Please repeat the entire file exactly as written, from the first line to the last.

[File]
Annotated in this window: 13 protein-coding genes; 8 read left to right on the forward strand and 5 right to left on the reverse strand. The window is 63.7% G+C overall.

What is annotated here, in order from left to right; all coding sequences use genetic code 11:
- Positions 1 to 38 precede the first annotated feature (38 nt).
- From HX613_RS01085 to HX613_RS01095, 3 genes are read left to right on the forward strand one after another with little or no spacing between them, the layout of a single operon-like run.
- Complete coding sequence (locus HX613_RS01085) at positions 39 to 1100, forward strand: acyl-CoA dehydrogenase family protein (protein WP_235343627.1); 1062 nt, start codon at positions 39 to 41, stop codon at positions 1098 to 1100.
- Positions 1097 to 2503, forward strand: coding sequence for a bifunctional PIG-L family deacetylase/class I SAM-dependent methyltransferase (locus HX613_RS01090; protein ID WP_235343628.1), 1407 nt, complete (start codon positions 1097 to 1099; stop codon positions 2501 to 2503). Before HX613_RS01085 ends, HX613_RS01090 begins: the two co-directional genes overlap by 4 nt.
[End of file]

Annotated in this window: 13 protein-coding genes; 8 read left to right on the forward strand and 5 right to left on the reverse strand. The window is 63.7% G+C overall.

What is annotated here, in order from left to right; all coding sequences use genetic code 11:
- Positions 1 to 38 precede the first annotated feature (38 nt).
- From HX613_RS01085 to HX613_RS01095, 3 genes are read left to right on the forward strand one after another with little or no spacing between them, the layout of a single operon-like run.
- Complete coding sequence (locus HX613_RS01085) at positions 39 to 1100, forward strand: acyl-CoA dehydrogenase family protein (protein WP_235343627.1); 1062 nt, start codon at positions 39 to 41, stop codon at positions 1098 to 1100.
- Positions 1097 to 2503, forward strand: coding sequence for a bifunctional PIG-L family deacetylase/class I SAM-dependent methyltransferase (locus HX613_RS01090; protein ID WP_235343628.1), 1407 nt, complete (start codon positions 1097 to 1099; stop codon positions 2501 to 2503). Before HX613_RS01085 ends, HX613_RS01090 begins: the two co-directional genes overlap by 4 nt.